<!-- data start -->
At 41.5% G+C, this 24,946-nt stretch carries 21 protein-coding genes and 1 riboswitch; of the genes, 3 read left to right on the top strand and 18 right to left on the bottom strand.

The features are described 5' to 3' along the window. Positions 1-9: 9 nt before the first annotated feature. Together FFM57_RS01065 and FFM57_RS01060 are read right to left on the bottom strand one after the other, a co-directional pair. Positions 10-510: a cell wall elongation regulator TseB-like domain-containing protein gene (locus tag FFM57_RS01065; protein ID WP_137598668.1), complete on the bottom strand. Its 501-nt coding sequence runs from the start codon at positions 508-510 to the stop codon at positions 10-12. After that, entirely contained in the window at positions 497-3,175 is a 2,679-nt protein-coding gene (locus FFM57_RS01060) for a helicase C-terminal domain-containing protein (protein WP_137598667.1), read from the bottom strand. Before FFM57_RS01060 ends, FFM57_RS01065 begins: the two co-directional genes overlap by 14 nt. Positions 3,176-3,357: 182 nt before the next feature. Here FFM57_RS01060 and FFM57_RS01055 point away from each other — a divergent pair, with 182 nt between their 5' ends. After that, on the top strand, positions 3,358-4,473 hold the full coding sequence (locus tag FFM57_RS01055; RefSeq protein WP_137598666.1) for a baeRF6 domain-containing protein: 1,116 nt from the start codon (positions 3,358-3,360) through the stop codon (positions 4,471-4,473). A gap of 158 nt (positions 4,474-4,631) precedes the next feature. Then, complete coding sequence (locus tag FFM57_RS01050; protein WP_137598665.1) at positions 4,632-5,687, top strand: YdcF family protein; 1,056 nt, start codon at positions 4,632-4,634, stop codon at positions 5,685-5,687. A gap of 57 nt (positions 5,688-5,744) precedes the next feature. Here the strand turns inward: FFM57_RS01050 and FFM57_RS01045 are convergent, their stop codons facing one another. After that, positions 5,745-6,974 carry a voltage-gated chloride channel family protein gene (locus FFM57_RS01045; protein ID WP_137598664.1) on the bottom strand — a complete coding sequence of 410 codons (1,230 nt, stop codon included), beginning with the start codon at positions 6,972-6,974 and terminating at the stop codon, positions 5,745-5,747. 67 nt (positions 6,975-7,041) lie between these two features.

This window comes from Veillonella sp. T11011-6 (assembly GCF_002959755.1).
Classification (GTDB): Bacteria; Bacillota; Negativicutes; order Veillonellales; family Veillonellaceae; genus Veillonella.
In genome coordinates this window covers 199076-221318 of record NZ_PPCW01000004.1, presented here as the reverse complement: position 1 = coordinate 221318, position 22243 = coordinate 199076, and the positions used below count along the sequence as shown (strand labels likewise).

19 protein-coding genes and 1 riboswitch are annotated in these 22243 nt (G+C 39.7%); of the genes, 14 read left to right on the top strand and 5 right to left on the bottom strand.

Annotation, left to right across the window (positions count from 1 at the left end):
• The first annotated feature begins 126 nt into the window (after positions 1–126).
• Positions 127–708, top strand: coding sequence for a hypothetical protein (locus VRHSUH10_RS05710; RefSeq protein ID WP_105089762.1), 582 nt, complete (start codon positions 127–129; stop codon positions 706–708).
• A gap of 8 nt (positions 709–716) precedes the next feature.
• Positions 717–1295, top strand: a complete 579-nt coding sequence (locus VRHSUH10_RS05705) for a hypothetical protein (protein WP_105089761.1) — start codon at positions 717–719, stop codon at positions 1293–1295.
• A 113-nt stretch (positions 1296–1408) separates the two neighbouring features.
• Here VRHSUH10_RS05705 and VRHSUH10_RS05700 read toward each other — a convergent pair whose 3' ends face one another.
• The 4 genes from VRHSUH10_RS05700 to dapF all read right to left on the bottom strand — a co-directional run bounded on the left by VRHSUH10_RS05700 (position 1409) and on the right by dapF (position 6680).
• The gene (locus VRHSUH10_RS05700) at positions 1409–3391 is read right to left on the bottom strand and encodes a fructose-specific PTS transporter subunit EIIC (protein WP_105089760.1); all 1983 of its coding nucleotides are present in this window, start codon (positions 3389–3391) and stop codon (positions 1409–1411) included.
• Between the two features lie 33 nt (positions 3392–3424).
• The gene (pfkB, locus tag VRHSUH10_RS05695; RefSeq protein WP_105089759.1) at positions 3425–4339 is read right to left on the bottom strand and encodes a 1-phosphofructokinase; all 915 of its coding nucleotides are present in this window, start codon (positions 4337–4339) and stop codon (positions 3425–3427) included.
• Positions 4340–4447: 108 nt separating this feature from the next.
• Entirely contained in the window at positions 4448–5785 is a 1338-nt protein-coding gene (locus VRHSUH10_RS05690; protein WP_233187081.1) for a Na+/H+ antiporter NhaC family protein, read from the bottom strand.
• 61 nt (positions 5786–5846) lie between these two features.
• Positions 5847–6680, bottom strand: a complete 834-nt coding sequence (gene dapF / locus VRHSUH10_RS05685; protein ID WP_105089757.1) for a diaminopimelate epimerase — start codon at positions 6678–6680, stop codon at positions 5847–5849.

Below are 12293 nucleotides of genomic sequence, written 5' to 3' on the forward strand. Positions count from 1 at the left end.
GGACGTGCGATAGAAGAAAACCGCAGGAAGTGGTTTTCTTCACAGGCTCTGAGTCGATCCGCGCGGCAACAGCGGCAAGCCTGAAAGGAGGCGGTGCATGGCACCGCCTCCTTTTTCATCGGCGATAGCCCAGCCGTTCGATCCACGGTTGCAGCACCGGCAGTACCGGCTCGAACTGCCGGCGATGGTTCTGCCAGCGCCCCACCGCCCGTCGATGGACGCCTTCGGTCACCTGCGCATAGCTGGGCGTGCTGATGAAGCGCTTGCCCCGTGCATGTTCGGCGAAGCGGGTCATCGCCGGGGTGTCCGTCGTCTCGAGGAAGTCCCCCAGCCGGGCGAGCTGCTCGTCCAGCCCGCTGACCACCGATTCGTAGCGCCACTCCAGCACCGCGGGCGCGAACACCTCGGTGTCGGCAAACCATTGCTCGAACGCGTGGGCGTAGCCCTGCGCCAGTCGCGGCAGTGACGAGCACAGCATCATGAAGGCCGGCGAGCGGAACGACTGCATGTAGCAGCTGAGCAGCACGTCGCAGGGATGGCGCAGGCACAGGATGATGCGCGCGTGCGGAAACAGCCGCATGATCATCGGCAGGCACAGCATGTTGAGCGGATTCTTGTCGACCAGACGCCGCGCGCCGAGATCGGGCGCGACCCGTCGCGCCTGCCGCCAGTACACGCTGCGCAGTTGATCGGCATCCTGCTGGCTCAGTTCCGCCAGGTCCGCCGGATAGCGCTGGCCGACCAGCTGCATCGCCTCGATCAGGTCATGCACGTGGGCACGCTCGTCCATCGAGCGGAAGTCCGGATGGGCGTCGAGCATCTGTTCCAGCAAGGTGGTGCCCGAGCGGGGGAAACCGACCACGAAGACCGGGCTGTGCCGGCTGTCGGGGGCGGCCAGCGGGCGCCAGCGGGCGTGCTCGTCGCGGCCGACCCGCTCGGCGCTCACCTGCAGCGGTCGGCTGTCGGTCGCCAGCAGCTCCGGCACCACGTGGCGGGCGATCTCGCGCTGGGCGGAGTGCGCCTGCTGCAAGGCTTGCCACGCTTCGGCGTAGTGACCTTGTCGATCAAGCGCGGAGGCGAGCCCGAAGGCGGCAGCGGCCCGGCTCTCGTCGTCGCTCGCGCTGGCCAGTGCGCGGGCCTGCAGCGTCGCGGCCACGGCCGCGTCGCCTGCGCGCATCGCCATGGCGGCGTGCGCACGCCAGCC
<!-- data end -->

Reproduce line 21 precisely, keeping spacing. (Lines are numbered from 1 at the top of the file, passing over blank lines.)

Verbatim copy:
• Positions 5847–6680, bottom strand: a complete 834-nt coding sequence (gene dapF / locus VRHSUH10_RS05685; protein ID WP_105089757.1) for a diaminopimelate epimerase — start codon at positions 6678–6680, stop codon at positions 5847–5849.